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National Institute of Allergy and
Infectious Diseases (NIAID)

Monday, March 25, 2002

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Sam Perdue
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Scientists Reveal Secrets of Infectious Childhood Heart Disease

Researchers have discovered important clues as to why a common bacterium can sometimes lead to a dangerous heart ailment in children. The bacterium, group A Streptococcus (GAS), causes acute rheumatic fever, the most common infectious cause of childhood heart disease in the world. In the United States, it has appeared in several localized outbreaks, and in 1999 the infection and its subsequent heart damage were responsible for 3,600 deaths. But GAS bacteria are relatively common and also cause other diseases ranging from sore throats to toxic shock and "flesh-eating" disease. What makes different GAS strains invade different parts of the body, however, remains largely unknown. In addition, researcher have not known if different rheumatic fever outbreaks are caused by genetically similar bacteria or if different strains can emerge to cause the disease.

By isolating GAS bacteria from a person with the disease, scientists from the National Institute of Allergy and Infectious Diseases (NIAID) have discovered several genes that are unique to those bacteria. Their discovery also reveals that two rheumatic fever outbreaks occurring 12 years apart in the area around Salt Lake City, Utah, were caused by virtually identical GAS strains.

"We have made enormous strides in understanding the biology of infectious diseases, yet much remains to be learned about relatively common bacteria like group A Streptococcus," says Anthony S. Fauci, M.D., NIAID director. "This research reveals some of the secrets of group A Strep and is a major accomplishment in our quest to understand an important childhood disease."

The study was directed by James Musser, M.D., Ph.D., chief of the laboratory of human bacterial pathogenesis at NIAID's Rocky Mountain Laboratories in Hamilton, Mont. Dr. Musser and his colleagues determined the genetic blueprint of a GAS strain taken from a patient with rheumatic fever. Many GAS bacteria that cause that disease are called M18 strains. The researchers then compared the M18 GAS blueprint to the DNA sequence of a non-M18 GAS strain, which does not cause the disease.

The researchers discovered several key differences between the two bacterial isolates. Although the M18 and non-M18 bacteria contained many of the same genes, the M18 strain had additional genes that encode novel bacterial toxins that profoundly alter the human immune system. In addition, most regions of gene variation between the two strains appeared to come from phages, viruses that can invade bacteria and insert large numbers of genes into the bacterium's own DNA. The presence of "swappable" toxin genes has important implications for understanding GAS outbreaks because it provides a mechanism for bacteria to exchange genes among themselves and readily breed new virulent strains.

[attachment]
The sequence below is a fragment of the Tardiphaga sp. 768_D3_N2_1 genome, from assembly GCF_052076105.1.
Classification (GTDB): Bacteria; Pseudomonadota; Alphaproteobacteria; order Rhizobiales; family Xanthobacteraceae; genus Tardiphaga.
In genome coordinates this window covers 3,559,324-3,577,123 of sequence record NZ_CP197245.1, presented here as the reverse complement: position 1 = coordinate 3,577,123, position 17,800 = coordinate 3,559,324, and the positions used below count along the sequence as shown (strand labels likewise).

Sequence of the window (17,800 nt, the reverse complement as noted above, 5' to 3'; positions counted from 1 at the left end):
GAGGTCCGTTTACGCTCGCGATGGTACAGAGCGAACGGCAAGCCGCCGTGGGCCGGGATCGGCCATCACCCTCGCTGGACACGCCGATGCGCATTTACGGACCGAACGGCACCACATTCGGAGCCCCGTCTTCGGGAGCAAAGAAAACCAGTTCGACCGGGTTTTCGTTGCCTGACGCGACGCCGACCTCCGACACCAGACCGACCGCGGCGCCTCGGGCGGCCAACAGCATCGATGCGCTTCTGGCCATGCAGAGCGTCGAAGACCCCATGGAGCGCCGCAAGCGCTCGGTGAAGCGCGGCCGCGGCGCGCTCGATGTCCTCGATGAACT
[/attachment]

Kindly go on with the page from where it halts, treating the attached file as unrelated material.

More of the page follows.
To see if individual GAS bacteria had different combinations of those genes, the researchers analyzed 36 strains isolated during different rheumatic fever outbreaks from different parts of the country. Those strains showed little or no genetic variability. In particular, the study showed that GAS bacteria isolated from patients during the 1998-1999 Salt Lake City outbreak were nearly identical to those isolated from patients during the 1986-1987 epidemic in the same area. Therefore, the later outbreak appeared to be caused by a resurgence of the bacteria that caused the earlier cluster of illnesses, not by a new strain invading the area.

The results of these studies establish a much-needed framework for rapid advances in rheumatic fever research. They not only identify key features to the evolution and spread of rheumatic fever, but also establish potential new bacterial proteins that might prove useful as targets for new drugs and diagnostic tests.

Researchers from Geospiza, Inc., Seattle, Wash., the University of Minnesota, and Primary Children's Medical Center in Salt Lake City also participated in this study. NIAID is a component of the National Institutes of Health (NIH). NIAID supports basic and applied research to prevent, diagnose, and treat infectious and immune-mediated illnesses, including HIV/AIDS and other sexually transmitted diseases, illness from potential agents of bioterrorism, tuberculosis, malaria, autoimmune disorders, asthma and allergies.




JC Smoot et al. Genome sequence and comparative microarray analysis of serotype M18 group A Streptococcus strains associated with acute rheumatic fever outbreaks. Proceedings of the National Academy of Sciences Early Edition online, March 26, 2002

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NIAID conducts and supports research—at NIH, throughout the United States, and worldwide—to study the causes of infectious and immune-mediated diseases, and to develop better means of preventing, diagnosing and treating these illnesses. News releases, fact sheets and other NIAID-related materials are available on the NIAID Web site at

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NIAID Archive

Important note: Information on this page was accurate at the time of publication. This page is no longer being updated.

Last Updated March 25, 2002